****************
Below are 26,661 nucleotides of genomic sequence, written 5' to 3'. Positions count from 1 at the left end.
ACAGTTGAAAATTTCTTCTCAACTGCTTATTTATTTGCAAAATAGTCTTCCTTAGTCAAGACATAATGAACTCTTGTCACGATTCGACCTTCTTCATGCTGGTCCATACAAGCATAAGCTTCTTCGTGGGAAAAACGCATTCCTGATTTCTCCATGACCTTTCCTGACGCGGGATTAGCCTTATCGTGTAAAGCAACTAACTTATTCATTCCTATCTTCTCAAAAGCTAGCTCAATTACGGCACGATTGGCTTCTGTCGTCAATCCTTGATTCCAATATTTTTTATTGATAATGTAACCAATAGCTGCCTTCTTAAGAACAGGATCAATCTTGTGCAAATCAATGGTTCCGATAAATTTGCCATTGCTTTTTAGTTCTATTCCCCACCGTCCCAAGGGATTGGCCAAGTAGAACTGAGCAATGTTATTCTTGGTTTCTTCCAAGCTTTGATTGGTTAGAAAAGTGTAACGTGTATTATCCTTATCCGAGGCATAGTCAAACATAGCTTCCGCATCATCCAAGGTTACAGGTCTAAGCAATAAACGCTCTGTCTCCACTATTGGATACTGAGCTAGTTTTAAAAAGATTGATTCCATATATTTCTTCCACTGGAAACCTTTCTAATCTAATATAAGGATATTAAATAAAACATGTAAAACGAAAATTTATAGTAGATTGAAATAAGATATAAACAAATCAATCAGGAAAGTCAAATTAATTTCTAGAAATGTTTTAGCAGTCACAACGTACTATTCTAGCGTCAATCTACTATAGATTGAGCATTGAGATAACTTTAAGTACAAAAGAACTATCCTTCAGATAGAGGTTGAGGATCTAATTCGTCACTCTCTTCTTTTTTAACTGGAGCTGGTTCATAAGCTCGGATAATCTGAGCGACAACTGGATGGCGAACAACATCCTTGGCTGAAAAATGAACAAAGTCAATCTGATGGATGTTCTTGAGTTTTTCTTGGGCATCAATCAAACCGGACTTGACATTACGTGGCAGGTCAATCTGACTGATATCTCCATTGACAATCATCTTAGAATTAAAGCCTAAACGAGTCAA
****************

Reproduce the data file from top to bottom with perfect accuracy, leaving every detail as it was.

Below are 26,661 nucleotides of genomic sequence, written 5' to 3'. Positions count from 1 at the left end.
ACAGTTGAAAATTTCTTCTCAACTGCTTATTTATTTGCAAAATAGTCTTCCTTAGTCAAGACATAATGAACTCTTGTCACGATTCGACCTTCTTCATGCTGGTCCATACAAGCATAAGCTTCTTCGTGGGAAAAACGCATTCCTGATTTCTCCATGACCTTTCCTGACGCGGGATTAGCCTTATCGTGTAAAGCAACTAACTTATTCATTCCTATCTTCTCAAAAGCTAGCTCAATTACGGCACGATTGGCTTCTGTCGTCAATCCTTGATTCCAATATTTTTTATTGATAATGTAACCAATAGCTGCCTTCTTAAGAACAGGATCAATCTTGTGCAAATCAATGGTTCCGATAAATTTGCCATTGCTTTTTAGTTCTATTCCCCACCGTCCCAAGGGATTGGCCAAGTAGAACTGAGCAATGTTATTCTTGGTTTCTTCCAAGCTTTGATTGGTTAGAAAAGTGTAACGTGTATTATCCTTATCCGAGGCATAGTCAAACATAGCTTCCGCATCATCCAAGGTTACAGGTCTAAGCAATAAACGCTCTGTCTCCACTATTGGATACTGAGCTAGTTTTAAAAAGATTGATTCCATATATTTCTTCCACTGGAAACCTTTCTAATCTAATATAAGGATATTAAATAAAACATGTAAAACGAAAATTTATAGTAGATTGAAATAAGATATAAACAAATCAATCAGGAAAGTCAAATTAATTTCTAGAAATGTTTTAGCAGTCACAACGTACTATTCTAGCGTCAATCTACTATAGATTGAGCATTGAGATAACTTTAAGTACAAAAGAACTATCCTTCAGATAGAGGTTGAGGATCTAATTCGTCACTCTCTTCTTTTTTAACTGGAGCTGGTTCATAAGCTCGGATAATCTGAGCGACAACTGGATGGCGAACAACATCCTTGGCTGAAAAATGAACAAAGTCAATCTGATGGATGTTCTTGAGTTTTTCTTGGGCATCAATCAAACCGGACTTGACATTACGTGGCAGGTCAATCTGACTGATATCTCCATTGACAATCATCTTAGAATTAAAGCCTAAACGAGTCAA